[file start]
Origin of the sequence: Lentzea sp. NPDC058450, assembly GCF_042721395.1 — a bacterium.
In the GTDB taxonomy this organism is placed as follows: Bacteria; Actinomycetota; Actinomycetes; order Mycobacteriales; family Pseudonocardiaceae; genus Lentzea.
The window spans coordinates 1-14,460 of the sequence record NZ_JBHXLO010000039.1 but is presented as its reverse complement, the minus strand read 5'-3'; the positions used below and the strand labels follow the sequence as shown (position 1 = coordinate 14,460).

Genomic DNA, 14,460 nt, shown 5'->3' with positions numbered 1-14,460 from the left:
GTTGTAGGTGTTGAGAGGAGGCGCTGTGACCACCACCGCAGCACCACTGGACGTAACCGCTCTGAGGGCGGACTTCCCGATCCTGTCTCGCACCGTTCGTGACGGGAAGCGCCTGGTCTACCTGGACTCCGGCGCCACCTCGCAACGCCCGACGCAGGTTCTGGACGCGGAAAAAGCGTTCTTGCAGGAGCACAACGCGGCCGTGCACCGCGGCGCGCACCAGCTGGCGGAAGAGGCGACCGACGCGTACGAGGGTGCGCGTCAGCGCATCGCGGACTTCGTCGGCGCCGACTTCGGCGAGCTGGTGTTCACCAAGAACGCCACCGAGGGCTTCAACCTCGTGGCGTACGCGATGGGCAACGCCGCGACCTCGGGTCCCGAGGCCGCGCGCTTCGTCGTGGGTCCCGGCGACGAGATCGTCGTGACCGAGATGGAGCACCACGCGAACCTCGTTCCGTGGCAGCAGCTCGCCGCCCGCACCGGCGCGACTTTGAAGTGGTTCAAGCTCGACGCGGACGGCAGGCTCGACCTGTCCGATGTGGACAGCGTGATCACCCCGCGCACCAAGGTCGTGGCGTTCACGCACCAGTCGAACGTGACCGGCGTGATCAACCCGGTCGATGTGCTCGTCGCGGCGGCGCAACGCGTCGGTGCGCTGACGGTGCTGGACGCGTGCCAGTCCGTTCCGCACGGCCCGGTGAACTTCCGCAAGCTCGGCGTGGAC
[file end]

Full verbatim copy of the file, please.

Origin of the sequence: Lentzea sp. NPDC058450, assembly GCF_042721395.1 — a bacterium.
In the GTDB taxonomy this organism is placed as follows: Bacteria; Actinomycetota; Actinomycetes; order Mycobacteriales; family Pseudonocardiaceae; genus Lentzea.
The window spans coordinates 1-14,460 of the sequence record NZ_JBHXLO010000039.1 but is presented as its reverse complement, the minus strand read 5'-3'; the positions used below and the strand labels follow the sequence as shown (position 1 = coordinate 14,460).

Genomic DNA, 14,460 nt, shown 5'->3' with positions numbered 1-14,460 from the left:
GTTGTAGGTGTTGAGAGGAGGCGCTGTGACCACCACCGCAGCACCACTGGACGTAACCGCTCTGAGGGCGGACTTCCCGATCCTGTCTCGCACCGTTCGTGACGGGAAGCGCCTGGTCTACCTGGACTCCGGCGCCACCTCGCAACGCCCGACGCAGGTTCTGGACGCGGAAAAAGCGTTCTTGCAGGAGCACAACGCGGCCGTGCACCGCGGCGCGCACCAGCTGGCGGAAGAGGCGACCGACGCGTACGAGGGTGCGCGTCAGCGCATCGCGGACTTCGTCGGCGCCGACTTCGGCGAGCTGGTGTTCACCAAGAACGCCACCGAGGGCTTCAACCTCGTGGCGTACGCGATGGGCAACGCCGCGACCTCGGGTCCCGAGGCCGCGCGCTTCGTCGTGGGTCCCGGCGACGAGATCGTCGTGACCGAGATGGAGCACCACGCGAACCTCGTTCCGTGGCAGCAGCTCGCCGCCCGCACCGGCGCGACTTTGAAGTGGTTCAAGCTCGACGCGGACGGCAGGCTCGACCTGTCCGATGTGGACAGCGTGATCACCCCGCGCACCAAGGTCGTGGCGTTCACGCACCAGTCGAACGTGACCGGCGTGATCAACCCGGTCGATGTGCTCGTCGCGGCGGCGCAACGCGTCGGTGCGCTGACGGTGCTGGACGCGTGCCAGTCCGTTCCGCACGGCCCGGTGAACTTCCGCAAGCTCGGCGTGGAC